we can take you through all the steps of selling, buying or renovating your space- to fill with random awesomeness from thrift stores of course 😉





We all know that not all good things come first-hand, right? There are treasures to be found in second-hand, hole-in-the-wall places like thrift stores. Whoever said “one man’s trash is another man’s treasure” must have shopped at thrift stores all. the. time. Because he couldn’t be more accurate.


If you’re new to thrifting and feel overwhelmed by it, I hear yah. Thrifting can definitely be overwhelming – especially if you’re ambitious enough to drag along kiddos. My advice is to find what you love & hone in on that. 


I’m overwhelmed by all the racks of clothing in a thrift store. Because of that, you will rarely find me looking through clothing. It’s household items & furniture for me baby! Here’s what I do at Goodwill: I walk briskly *briskly being the key word* through the household sections – If anything catches my eye I slow down & investigate, otherwise I don’t stop walking.




I remember when I first realized that big brand stores were smashing & trashing returned or slightly worn items they didn’t want to sell (or the high-up laws & corporate wasn’t allowing them to). I was horrified to say the least. I’m not on the forefront of advocating for bamboo straws & electric cars – but lemme tell yah, I am disturbed by the waste I see happening around us. My bandwagon is thrifting. I like to think that it’s my version of saving the trees.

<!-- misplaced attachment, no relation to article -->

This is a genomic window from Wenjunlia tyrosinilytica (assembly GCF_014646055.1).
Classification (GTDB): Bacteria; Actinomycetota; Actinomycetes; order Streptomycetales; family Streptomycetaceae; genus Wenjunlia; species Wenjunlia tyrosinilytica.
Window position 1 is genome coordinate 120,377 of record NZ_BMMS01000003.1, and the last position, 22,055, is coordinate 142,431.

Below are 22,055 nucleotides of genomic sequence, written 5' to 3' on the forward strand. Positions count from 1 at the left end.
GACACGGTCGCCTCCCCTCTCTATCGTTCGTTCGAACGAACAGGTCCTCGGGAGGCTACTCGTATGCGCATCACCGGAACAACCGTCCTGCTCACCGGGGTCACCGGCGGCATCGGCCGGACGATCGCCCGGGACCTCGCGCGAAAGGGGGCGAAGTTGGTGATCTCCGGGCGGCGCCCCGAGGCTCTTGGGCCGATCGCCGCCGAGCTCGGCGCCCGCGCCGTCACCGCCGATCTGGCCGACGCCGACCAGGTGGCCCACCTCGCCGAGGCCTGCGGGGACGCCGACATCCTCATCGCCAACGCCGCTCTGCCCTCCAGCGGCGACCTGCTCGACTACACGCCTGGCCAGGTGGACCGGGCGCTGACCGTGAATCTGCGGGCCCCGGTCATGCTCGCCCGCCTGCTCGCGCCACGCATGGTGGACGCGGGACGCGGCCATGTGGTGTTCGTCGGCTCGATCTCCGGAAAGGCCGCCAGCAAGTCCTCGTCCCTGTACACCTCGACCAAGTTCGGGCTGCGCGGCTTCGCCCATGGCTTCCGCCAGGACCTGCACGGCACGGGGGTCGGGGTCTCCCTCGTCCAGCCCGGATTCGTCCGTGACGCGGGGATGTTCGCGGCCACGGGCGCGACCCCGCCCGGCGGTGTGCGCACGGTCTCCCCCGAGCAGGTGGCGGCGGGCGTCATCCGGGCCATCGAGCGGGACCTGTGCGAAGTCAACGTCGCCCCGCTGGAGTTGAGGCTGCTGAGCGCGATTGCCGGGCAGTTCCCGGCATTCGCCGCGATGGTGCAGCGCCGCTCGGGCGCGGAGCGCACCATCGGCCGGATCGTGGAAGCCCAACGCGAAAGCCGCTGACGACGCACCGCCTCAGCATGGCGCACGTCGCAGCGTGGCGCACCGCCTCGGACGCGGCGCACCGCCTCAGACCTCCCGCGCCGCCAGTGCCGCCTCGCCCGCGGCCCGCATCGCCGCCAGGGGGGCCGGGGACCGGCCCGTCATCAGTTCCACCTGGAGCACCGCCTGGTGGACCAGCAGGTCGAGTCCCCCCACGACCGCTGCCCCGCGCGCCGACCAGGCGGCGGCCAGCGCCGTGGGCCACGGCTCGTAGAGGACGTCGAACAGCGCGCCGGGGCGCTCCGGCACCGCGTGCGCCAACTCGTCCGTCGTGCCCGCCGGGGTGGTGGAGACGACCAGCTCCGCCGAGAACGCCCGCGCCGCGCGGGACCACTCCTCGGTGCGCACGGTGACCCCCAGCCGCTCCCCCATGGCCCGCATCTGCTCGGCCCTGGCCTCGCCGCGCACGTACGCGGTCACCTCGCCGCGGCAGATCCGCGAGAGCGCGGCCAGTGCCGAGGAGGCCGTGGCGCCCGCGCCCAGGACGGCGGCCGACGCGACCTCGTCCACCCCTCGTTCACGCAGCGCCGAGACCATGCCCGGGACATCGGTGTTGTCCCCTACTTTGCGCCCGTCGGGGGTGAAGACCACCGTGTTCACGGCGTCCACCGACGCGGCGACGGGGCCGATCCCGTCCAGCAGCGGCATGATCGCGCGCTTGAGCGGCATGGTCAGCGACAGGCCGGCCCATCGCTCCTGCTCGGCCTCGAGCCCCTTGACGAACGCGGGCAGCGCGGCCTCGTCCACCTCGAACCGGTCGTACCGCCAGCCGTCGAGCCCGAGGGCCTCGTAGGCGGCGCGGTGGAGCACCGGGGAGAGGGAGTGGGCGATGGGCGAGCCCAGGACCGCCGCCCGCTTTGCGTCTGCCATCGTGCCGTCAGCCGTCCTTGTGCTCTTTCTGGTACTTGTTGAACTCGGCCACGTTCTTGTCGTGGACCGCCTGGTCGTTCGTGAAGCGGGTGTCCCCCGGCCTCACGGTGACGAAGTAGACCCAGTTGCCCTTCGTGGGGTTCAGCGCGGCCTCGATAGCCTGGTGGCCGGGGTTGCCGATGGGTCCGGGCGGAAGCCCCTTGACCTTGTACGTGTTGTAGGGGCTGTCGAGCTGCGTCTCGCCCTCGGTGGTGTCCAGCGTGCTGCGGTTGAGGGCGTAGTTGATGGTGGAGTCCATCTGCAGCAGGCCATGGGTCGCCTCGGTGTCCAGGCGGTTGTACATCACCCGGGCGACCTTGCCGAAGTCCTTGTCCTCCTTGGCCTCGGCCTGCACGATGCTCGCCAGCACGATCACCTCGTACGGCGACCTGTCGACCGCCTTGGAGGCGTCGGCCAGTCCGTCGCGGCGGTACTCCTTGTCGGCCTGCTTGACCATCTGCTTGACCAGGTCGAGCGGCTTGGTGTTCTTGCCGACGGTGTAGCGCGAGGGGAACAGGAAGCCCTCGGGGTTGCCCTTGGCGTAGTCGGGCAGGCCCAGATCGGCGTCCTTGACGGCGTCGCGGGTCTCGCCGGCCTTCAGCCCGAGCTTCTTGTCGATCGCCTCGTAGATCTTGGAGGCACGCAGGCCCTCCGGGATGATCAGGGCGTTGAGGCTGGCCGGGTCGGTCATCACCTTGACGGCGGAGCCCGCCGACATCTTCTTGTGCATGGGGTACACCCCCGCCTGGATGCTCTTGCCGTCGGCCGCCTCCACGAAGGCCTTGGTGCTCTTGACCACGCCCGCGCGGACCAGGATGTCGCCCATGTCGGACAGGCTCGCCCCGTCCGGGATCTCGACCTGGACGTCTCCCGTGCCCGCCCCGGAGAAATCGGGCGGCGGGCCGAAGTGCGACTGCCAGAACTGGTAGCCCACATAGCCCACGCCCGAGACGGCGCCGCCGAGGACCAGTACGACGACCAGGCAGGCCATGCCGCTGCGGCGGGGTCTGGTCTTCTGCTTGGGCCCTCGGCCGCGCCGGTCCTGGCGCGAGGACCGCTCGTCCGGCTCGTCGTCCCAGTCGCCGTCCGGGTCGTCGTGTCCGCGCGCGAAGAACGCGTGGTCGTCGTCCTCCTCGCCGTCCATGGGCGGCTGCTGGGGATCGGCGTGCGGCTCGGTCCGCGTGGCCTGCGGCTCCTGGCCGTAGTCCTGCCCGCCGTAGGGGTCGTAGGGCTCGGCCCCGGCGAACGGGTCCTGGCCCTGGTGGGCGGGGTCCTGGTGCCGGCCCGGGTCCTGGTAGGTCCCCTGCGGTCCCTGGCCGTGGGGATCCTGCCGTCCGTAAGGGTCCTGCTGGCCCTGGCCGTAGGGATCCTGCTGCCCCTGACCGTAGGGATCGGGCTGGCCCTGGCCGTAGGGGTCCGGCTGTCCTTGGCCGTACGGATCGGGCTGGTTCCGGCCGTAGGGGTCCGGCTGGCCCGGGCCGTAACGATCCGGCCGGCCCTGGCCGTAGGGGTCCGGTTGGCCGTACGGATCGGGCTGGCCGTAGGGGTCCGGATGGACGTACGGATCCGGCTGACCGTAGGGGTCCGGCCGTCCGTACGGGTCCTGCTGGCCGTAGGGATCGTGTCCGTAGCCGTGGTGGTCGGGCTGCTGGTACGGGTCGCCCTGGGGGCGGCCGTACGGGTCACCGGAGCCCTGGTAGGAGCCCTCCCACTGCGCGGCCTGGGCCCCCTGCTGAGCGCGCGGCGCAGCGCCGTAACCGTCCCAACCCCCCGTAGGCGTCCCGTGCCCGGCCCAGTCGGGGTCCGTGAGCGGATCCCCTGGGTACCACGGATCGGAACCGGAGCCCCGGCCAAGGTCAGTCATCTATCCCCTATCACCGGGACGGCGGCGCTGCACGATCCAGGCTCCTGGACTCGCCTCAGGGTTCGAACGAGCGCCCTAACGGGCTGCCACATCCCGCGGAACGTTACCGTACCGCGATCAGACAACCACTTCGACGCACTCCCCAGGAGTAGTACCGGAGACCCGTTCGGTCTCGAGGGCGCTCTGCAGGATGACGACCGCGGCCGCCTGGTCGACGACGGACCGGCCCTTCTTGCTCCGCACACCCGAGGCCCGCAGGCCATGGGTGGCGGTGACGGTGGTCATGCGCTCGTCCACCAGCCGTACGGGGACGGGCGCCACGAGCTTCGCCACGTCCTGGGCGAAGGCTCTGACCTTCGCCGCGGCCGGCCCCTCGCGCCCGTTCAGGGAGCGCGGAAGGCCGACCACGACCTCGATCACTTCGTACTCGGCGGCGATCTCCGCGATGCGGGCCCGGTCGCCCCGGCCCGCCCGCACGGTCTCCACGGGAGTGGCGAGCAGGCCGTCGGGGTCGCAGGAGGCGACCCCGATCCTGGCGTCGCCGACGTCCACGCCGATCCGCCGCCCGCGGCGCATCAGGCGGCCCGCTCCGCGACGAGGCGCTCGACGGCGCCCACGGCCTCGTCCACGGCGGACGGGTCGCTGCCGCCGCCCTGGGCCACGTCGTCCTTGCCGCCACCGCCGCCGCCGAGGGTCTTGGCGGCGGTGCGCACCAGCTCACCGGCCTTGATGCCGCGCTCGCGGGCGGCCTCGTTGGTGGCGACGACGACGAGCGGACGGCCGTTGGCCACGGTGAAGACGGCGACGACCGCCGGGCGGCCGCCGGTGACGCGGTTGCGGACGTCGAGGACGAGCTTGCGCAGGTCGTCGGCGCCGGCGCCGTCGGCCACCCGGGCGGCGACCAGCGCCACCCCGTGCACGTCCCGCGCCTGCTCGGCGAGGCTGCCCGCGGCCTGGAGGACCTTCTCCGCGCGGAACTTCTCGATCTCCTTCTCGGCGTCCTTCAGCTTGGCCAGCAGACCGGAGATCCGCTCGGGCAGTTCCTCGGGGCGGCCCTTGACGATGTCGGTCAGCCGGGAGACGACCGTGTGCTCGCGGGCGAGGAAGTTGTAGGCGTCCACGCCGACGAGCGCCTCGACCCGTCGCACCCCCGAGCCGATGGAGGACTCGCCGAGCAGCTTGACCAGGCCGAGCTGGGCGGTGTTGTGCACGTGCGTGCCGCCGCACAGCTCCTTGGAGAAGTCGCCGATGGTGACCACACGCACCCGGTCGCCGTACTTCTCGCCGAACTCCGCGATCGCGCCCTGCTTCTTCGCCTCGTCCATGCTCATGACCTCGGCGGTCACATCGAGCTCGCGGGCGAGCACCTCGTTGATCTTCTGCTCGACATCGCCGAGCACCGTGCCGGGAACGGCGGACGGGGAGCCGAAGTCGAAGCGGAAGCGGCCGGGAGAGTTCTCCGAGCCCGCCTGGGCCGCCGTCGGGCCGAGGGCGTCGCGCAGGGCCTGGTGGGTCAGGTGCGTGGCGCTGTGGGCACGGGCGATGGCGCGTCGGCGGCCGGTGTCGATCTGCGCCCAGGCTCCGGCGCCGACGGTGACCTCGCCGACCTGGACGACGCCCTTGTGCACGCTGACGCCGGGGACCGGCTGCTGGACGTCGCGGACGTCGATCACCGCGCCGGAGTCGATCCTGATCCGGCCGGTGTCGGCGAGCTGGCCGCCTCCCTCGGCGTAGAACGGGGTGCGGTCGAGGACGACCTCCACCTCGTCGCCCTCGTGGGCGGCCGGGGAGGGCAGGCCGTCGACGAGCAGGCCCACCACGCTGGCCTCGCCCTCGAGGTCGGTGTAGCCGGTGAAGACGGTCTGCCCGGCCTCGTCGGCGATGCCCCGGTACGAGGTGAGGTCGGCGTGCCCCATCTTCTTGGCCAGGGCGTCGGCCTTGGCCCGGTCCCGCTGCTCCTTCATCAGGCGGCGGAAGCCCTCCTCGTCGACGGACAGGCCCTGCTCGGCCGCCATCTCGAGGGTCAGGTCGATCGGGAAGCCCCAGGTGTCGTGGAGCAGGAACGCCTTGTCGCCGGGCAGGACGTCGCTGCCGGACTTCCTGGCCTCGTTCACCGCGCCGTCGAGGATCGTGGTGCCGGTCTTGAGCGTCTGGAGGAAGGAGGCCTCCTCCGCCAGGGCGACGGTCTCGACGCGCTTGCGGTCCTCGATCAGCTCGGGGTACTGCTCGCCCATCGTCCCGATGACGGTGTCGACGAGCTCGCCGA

Our first home, the attic apartment, was fully furnished from thrift stores, yard sales & auctions. We had an almost-nothing budget –  even our yard sale budget was minimal. Because of that, the items that filled our home were random & often vintage. I loved it & people labeled my style as “eclectic”. Although this wasn’t necessarily wrong, it was only true because the eclectic items were the ones I could afford. As I started buying from different places (discount warehouses, outlets, etc), I was able to focus more on the styles I wanted instead of being subject to a random piece found alongside the road. It took a few years to realize I am strongly pulled toward Mid-Century pieces, which has impacted many of the designs our team does.




Below is a list of some of my all-time favorite thrift stores to browse. Check them out, but remember – be patient, shop often and be sure to follow them on social media to keep up!

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Habitat for Humanity Re-store, Lancaster PA

Local home renovators often drop off items from the home they are renovating. The store also gets brand new donations from companies in the area that have excess flooring, cabinetry, etc. They update their Facebook page regularly, so follow them to stay in tune with new arrivals! I found the 3 piece pink chair set from Louise Avenue there as well as the mid-century hutch from New Dorwart.




West Elm Outlet, Rockville Square